As a bit of background, remember that software development is a highly skilled job. Software development is one of those funny worlds of work where the employee inevitably knows more than the manager. The manager will likely have more broad context (I really hope so, for that matter), but when it comes to the detail of the work, and the right thing to do, the manager is relying on the expertise of their staff to make detailed decisions. This is as it should be given that the developers spend all their working hours, often more, immersed in the detail, keeping up with the current technology, and becoming ever more skilled at the job. Even if a manager is initially just as knowledgeable in the field as their staff, just by virtue of spending more time managing than doing (nothing wrong with that of course), they will inevitably become less knowledgeable than their developers over time (whether they admit it or not, and don't we all know someone who still thinks they know everything!)

Okay, I'll get to the point already (this had better be good).

If you have moved from one of the less well controlled project management methods (including the "general panic" approach), then you may or may not have realised that a fundamental shift in power has occurred. The ability to direct the way your development team spends their time has moved more into the hands of the manager, and away from the hands of the individual developers. On the whole I consider this a good thing, as individual developers deciding to do things by fiat doesn't always help a company with its immediate deadlines, and there is a much improved ability under the new regime to pick a goal and get there more or less on time (unless you are just paying lip service to SCRUM), with fewer nasty surprises along the way (such as, the good old "where did that month go?" experience). In the past, management could give the developers direction one month to the next, but day to day was a bit of a mystery, and without SCRUM in place too it was much overhead to cope with. Now, every day is accounted for. Life is good, the company gets more of what it asks its developers for.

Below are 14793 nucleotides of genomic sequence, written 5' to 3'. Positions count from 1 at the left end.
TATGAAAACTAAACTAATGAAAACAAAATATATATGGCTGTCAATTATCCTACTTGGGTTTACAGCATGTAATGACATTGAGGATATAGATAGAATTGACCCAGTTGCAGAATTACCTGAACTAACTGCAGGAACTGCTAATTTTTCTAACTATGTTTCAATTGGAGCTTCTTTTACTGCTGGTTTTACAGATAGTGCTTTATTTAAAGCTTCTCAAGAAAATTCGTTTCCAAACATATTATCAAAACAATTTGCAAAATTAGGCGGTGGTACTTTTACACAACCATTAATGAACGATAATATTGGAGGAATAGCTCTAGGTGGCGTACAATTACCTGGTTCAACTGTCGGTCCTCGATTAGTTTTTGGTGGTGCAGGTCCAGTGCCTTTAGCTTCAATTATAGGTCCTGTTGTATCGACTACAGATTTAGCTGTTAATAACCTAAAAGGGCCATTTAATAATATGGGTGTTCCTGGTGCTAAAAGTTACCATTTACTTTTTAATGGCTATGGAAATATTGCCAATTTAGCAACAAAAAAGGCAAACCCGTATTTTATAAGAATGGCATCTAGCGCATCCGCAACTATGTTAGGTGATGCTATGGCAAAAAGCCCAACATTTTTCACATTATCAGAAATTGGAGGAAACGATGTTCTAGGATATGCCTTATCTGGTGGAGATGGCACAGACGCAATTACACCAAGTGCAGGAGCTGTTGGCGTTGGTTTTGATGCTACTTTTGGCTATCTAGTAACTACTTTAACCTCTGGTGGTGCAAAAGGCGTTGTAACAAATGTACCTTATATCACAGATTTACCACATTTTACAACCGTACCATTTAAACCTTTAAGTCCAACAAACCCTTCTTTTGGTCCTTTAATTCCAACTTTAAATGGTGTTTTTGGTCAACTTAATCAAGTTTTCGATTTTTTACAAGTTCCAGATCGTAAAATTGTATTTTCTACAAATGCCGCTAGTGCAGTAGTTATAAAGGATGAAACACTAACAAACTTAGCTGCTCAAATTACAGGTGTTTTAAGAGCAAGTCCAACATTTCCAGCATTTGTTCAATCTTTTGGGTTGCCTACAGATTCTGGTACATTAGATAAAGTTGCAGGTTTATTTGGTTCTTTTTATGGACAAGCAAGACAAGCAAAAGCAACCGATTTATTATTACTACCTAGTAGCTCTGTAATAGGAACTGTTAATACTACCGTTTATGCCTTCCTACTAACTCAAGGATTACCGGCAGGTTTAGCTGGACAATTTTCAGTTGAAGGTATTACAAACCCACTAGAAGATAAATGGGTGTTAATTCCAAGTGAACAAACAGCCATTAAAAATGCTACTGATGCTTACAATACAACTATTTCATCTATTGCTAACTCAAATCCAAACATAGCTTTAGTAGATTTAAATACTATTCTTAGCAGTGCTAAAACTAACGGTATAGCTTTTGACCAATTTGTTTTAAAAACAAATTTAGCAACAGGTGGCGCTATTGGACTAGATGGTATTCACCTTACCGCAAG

Every developer I have worked with has wanted to do a good job for the company they are working for. And they have all been generally competent at both coding, and interacting with management in getting the job done. So if they are good people, and we are so much more "productive" now, then why were they wasting all this time before? Well, to an extent you can explain the improvements by the elimination of some of the tail chasing exercises that happen under less disciplined approaches to project management. But that's not quite enough. There's something else, and it's a question of perceived priorities and the effect they have on what gets done.